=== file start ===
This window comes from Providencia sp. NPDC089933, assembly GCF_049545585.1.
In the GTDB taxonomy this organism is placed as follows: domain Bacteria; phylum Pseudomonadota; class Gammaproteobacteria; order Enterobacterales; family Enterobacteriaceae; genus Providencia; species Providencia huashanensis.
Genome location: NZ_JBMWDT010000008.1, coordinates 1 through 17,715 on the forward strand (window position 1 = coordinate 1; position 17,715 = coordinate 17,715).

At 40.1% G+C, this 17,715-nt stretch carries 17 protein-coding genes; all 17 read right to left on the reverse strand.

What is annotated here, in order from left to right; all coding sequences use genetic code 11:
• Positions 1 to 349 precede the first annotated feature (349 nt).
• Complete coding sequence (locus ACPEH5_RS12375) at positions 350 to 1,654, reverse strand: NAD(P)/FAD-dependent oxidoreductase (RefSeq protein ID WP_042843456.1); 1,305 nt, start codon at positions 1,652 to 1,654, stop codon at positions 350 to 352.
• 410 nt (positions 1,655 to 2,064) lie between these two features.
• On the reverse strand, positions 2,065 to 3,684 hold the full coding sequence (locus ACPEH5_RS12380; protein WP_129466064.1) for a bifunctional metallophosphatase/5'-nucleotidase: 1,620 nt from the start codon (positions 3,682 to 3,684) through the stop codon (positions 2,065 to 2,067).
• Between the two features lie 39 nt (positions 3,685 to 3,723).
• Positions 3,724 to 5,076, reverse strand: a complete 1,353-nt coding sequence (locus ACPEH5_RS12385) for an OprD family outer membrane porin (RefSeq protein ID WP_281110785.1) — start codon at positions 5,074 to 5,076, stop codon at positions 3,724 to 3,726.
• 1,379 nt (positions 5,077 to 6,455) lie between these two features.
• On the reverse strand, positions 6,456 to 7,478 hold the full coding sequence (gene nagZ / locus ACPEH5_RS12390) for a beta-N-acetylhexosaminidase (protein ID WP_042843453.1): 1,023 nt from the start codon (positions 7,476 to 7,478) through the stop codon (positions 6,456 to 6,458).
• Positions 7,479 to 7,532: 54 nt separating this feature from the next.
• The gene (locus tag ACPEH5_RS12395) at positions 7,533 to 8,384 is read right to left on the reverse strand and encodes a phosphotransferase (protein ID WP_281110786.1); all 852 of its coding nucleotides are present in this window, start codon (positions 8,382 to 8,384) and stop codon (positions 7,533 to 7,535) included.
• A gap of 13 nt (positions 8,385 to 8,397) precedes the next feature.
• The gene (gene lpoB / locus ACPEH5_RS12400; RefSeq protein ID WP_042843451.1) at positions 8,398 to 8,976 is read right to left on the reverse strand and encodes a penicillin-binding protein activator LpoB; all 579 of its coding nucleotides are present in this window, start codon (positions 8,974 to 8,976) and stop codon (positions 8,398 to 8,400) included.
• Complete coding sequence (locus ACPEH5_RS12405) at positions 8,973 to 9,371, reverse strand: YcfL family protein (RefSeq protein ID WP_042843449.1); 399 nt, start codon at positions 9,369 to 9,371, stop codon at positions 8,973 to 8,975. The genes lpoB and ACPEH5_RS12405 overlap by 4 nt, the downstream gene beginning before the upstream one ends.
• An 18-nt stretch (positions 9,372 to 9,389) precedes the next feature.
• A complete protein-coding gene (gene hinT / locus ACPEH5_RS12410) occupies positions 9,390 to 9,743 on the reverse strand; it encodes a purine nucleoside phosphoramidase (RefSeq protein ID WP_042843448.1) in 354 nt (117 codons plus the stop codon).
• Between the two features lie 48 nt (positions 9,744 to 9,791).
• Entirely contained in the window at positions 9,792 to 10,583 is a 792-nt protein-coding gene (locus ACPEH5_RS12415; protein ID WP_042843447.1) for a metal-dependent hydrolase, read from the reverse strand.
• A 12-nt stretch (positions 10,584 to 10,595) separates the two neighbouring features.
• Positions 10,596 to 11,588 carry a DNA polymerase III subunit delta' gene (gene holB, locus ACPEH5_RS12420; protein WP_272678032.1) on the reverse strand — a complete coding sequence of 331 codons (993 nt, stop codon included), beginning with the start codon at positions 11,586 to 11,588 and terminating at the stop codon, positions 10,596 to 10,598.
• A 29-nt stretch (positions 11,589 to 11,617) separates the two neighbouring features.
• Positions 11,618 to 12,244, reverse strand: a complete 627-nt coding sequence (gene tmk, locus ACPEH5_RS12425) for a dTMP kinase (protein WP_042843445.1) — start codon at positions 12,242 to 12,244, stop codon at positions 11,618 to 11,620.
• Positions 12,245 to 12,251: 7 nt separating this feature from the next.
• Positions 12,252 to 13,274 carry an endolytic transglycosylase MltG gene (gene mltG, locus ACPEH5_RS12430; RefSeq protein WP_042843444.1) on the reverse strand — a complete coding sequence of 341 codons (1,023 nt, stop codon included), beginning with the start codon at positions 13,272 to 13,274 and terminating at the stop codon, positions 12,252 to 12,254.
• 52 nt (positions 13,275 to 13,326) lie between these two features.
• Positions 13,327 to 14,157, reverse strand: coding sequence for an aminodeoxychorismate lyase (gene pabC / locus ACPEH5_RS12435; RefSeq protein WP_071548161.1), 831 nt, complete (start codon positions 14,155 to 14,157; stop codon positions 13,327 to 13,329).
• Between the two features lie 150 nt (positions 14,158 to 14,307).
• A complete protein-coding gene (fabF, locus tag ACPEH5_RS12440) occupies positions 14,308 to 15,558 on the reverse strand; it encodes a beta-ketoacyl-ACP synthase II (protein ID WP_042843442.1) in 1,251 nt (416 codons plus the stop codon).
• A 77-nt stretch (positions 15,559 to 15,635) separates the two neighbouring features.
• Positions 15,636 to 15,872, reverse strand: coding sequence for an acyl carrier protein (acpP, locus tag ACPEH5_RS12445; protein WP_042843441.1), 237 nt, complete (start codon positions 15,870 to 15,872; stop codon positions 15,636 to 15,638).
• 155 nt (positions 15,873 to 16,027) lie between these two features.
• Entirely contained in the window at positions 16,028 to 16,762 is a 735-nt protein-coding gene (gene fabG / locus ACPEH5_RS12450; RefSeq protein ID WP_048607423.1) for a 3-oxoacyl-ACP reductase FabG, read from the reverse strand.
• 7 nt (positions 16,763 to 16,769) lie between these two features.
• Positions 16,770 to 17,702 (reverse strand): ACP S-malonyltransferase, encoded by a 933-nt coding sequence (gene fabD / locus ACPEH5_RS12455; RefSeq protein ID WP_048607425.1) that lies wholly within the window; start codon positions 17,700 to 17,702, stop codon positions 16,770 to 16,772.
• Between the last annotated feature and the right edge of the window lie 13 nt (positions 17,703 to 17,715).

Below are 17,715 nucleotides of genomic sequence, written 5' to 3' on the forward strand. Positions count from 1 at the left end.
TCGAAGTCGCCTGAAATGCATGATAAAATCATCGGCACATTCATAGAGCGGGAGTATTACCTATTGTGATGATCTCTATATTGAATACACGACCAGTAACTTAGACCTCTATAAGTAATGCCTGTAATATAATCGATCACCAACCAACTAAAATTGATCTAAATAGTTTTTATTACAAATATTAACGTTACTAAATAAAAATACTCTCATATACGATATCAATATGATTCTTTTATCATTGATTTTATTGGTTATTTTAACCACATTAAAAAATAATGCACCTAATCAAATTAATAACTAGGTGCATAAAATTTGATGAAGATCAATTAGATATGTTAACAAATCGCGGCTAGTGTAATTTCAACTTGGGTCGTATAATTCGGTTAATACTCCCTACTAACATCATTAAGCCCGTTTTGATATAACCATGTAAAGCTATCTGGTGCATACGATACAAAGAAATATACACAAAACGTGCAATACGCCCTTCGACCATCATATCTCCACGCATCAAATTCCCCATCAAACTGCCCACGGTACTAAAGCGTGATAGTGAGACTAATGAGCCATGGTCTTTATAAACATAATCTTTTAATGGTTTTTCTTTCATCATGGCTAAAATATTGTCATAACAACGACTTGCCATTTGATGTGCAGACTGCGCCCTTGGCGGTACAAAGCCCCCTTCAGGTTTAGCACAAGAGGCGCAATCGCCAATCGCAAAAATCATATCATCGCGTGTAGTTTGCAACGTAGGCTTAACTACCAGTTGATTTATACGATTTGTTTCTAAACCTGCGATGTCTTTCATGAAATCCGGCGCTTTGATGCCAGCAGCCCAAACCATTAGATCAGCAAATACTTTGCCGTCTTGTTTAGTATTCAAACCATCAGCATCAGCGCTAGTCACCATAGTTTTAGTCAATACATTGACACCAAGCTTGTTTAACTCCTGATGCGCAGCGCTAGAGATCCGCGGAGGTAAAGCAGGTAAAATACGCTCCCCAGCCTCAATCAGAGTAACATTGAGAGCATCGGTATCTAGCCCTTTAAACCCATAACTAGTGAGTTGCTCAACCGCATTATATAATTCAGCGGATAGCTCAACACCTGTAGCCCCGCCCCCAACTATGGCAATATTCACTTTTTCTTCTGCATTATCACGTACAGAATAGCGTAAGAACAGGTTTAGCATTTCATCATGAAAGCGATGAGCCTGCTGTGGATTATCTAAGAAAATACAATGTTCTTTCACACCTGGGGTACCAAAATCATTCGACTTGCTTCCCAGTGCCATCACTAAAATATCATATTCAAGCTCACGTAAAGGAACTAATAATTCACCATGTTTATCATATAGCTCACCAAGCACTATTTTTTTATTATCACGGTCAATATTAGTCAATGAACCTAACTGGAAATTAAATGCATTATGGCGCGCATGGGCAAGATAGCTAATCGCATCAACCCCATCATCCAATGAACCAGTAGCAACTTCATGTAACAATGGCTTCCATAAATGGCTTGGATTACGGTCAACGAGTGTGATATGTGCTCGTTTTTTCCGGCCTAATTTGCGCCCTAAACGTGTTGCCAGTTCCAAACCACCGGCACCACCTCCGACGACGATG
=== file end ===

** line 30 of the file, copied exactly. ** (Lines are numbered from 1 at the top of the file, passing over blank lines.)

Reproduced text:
• Positions 13,327 to 14,157, reverse strand: coding sequence for an aminodeoxychorismate lyase (gene pabC / locus ACPEH5_RS12435; RefSeq protein WP_071548161.1), 831 nt, complete (start codon positions 14,155 to 14,157; stop codon positions 13,327 to 13,329).